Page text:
When I was considering studying the medicine I was noticing this really deep yearning, like an actual physical craving of my brain, to expand and really work and to work itself in ways it had not been working for a while. I had graduated from high school and done a couple of semesters of college, but I had been doing lots of hands on things and not much intellectual learning. I really desired that aspect. That was one aspect and the other was realizing the qualification of Dr. Phuntsog, realizing what a profound medicine it is, and then it shifted from should I do this program to wow, I have the opportunity to do this program right in my own backyard! And then also connected with Rinpoche, it was like this is just amazing.
That was a problem I always had going to school, that people were conditioning my mind in a way that I did not trust. I thought, “How do I know to trust your knowledge and condition my mind to your knowledge?” But where Rinpoche is involved there is no question, it is like, “Yeah, I want to condition my mind with your knowledge!”
The accuracy of my feelings was evident in that the Tibetan Medicine program really worked for me. My mind worked well and I thought I did not have such a good memory. I think it is because I trust the source of the knowledge and I did not even have a slight resistance to learning it. It is a very rigorous study, learning Tibetan, on top of this whole body of knowledge. It is another way of considering medicine, like we have subtle ideas that we get from our culture, so this medicine gives a completely new way of thinking in that way. The training also requires a huge amount of memorization, a lot of lists, names of diseases, names of herbs, formulas, etc. So I spent a lot of the early morning just walking outside reading texts. Early morning is the best time to memorize.
Before we graduated we went to Tibet. The end of the program was a 3-month internship in Tibet and we stayed in the Xining city and went to sit with doctors at the hospital there. That was an incredible culmination to the program. It was very fulfilling after a time of studying this medicine that is not really known in the West, and there are not that many people studying or practicing it, so sometimes we would question what we were doing, and how important is this, and can it really help people, and then going to Tibet and seeing the medicine fully in action, and so many doctors practicing and the doctors are so highly respected, revered, and the patients are having so much success with the treatments, so this experience was an essential part of the program for sure, to bring it full circle. And also to give a lot more credibility to the knowledge we were accumulating. We had a small graduation ceremony in Tibet.
This past November in Tenerife I was authorized as a Vajra Dance instructor. I first became seriously interested in the Vajra Dance in 2002 or 2004 when I was learning the Dance at the retreats, and then Prima Mai and Adriana were offering a Teacher Training course and I asked if I could participate. They said I could if I only just watched. So I just took part but I had no idea of protocol. I was really eager and into and open so when I saw a space on the Mandala, if people were just hanging out, I would jump in, and Kyu took me aside and said, “You should not really be entering the Mandala.”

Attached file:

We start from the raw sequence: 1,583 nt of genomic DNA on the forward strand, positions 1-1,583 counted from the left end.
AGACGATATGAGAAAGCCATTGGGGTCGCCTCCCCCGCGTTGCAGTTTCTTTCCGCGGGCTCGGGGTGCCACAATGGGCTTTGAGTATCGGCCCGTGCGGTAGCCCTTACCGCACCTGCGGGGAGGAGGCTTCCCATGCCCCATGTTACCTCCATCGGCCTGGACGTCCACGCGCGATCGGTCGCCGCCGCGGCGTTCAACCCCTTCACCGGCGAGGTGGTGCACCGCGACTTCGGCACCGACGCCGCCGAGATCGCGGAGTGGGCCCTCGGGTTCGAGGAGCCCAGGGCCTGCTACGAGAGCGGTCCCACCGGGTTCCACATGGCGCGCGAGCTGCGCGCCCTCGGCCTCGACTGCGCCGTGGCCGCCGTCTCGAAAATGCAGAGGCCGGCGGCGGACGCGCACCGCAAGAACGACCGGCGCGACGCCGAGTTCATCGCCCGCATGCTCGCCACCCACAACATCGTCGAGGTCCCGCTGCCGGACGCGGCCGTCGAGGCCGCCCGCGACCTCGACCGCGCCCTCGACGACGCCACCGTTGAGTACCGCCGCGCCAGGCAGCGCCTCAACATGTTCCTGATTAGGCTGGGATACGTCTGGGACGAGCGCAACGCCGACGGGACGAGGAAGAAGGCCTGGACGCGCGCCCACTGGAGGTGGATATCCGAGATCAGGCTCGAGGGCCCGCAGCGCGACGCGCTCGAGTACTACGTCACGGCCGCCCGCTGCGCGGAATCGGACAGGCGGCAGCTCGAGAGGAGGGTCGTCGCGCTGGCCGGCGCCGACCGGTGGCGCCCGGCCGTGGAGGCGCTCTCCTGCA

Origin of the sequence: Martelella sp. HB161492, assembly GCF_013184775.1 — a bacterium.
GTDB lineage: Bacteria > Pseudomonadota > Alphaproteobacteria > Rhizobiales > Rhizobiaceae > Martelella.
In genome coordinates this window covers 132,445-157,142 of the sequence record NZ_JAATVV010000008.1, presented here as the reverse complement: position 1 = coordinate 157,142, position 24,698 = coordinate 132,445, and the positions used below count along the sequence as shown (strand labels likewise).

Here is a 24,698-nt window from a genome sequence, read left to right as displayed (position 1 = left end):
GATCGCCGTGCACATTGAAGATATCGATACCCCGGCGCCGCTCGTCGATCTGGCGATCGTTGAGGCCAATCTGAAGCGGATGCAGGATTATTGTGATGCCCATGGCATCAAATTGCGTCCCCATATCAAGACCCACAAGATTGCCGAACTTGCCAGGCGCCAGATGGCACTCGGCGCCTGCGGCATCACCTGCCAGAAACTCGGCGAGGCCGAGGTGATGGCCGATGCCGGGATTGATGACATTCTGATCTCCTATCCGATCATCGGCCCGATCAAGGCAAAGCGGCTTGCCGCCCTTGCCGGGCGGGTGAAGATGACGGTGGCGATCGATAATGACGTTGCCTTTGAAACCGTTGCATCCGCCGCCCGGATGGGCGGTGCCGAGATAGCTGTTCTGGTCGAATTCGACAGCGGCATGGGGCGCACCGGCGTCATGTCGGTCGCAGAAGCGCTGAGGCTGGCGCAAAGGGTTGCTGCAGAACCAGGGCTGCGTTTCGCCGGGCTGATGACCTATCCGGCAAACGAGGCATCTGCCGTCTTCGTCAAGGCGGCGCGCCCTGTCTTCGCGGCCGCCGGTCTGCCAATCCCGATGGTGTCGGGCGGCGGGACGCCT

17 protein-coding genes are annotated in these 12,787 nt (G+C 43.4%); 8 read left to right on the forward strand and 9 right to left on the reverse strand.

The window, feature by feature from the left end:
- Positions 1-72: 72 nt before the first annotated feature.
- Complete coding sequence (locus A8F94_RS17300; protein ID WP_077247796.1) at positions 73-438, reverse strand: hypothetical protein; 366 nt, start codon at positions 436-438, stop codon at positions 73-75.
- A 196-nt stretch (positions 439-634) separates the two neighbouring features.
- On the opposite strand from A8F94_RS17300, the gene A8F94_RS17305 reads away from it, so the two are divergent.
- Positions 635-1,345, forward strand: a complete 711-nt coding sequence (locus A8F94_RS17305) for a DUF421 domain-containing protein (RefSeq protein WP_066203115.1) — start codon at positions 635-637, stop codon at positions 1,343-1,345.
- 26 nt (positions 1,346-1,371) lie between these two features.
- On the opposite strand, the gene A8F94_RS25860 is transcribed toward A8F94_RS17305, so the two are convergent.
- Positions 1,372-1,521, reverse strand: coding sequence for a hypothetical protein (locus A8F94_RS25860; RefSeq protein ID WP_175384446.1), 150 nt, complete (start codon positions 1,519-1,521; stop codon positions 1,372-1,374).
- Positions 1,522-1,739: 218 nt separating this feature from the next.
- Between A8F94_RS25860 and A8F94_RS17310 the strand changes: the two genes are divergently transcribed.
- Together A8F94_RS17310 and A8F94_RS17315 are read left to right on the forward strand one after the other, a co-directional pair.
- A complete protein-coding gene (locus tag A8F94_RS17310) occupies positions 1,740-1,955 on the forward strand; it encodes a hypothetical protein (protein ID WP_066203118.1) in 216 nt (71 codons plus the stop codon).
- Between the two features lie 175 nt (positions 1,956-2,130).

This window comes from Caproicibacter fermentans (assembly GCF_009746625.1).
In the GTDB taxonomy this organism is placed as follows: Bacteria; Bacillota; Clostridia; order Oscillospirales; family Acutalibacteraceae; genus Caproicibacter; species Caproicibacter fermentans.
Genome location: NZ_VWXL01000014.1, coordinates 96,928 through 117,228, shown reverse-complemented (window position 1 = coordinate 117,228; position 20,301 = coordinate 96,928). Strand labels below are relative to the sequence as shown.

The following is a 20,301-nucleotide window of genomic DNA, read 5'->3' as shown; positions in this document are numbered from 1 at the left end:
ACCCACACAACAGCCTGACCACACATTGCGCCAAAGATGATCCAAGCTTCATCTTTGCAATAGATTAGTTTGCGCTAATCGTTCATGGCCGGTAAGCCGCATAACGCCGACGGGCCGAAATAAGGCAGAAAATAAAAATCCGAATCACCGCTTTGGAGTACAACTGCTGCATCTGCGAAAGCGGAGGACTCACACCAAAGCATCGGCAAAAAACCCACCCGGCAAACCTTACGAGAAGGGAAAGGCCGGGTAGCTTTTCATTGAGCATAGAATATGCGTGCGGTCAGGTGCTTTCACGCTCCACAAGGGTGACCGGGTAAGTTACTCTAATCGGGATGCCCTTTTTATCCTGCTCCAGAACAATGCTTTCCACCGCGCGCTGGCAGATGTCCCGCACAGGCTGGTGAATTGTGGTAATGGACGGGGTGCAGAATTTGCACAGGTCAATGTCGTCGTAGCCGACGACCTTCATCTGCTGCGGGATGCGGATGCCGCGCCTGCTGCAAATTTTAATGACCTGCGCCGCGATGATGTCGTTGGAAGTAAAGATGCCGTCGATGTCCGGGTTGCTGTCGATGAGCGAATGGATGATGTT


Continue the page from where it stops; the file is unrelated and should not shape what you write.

All along the Dance felt really strong to me, Yantra Yoga also felt strong to me, all the practices do, but the Dance just seemed to flow pretty easily in my body in a certain way. I would go on the land [Khandroling] and dance and what I wanted to do on my birthday, for example, was to camp on the land and dance. So the idea that I could become an instructor started to develop and I went to Teacher Training at Merigar in between my third and fourth year of medical school. That is when Prima Mai, who was also supportive of me doing both, thought we could ahead for supervision for me. I was a little concerned even about going to the teacher training in the middle of medical school so I did check in with Dr. Phuntsog and she was very supportive.
So then in the last year of my medical training where I had to memorize everything, I was also memorizing the steps and training in the Vajra Dance so I would be able to teach the steps, the foot points and the principle of the Vajra Dance at my supervision. Both the medicine and the Vajra Dance really compliment each other. The actual study of each in tandem worked together and one helped me focus on the other, but also we are working on a concrete level in the Dance with the chakras and our channels, and the base of the medicine is channels, that is where our body originates from and the health and disease of our body has to do with our channels working correctly so the correlation between Yantra Yoga and Tibetan Medicine that is being addressed right now, there is also some activity to find the same correlations with the Dance, and how we could use that as therapy in the future as well.
Then when we came back from Tibet we had a graduation ceremony at Amherst College and Rinpoche was present. He gave a beautiful talk on the value of Tibetan Culture and it was beyond words to have our Master present at our graduation. Then right after the graduation I went into my supervision on the land of Khandroling during Rinpoche’s retreat. And then not long after that I traveled to Tenerife for the Vajra Dance authorization. Now I have many diplomas and before I only had my high school diploma. Also we had the Instructors Meeting with Rinpoche in Tenerife and that meeting was very helpful. It gave juice to what we are doing, It gave more clarity and also inspired energy, like I see we are holding the teachings and we are teaching as authentically as we can to honor Rinpoche’s vision of carrying on the teachings.
So now I am helping to manage our small clinic of Tibetan Medicine in Northampton, a town near by, where we are mainly doing Ku Nye massage, with the goal of eventually getting enough training and clinic time to practice the medicine more fully. I also have another job doing personal care work with a mentally ill person. With the Vajra Dance I am looking into teaching more publically and would like to contact younger people, maybe going into colleges and universities, festivals, etc.
Top Photo Credit: Paula Barry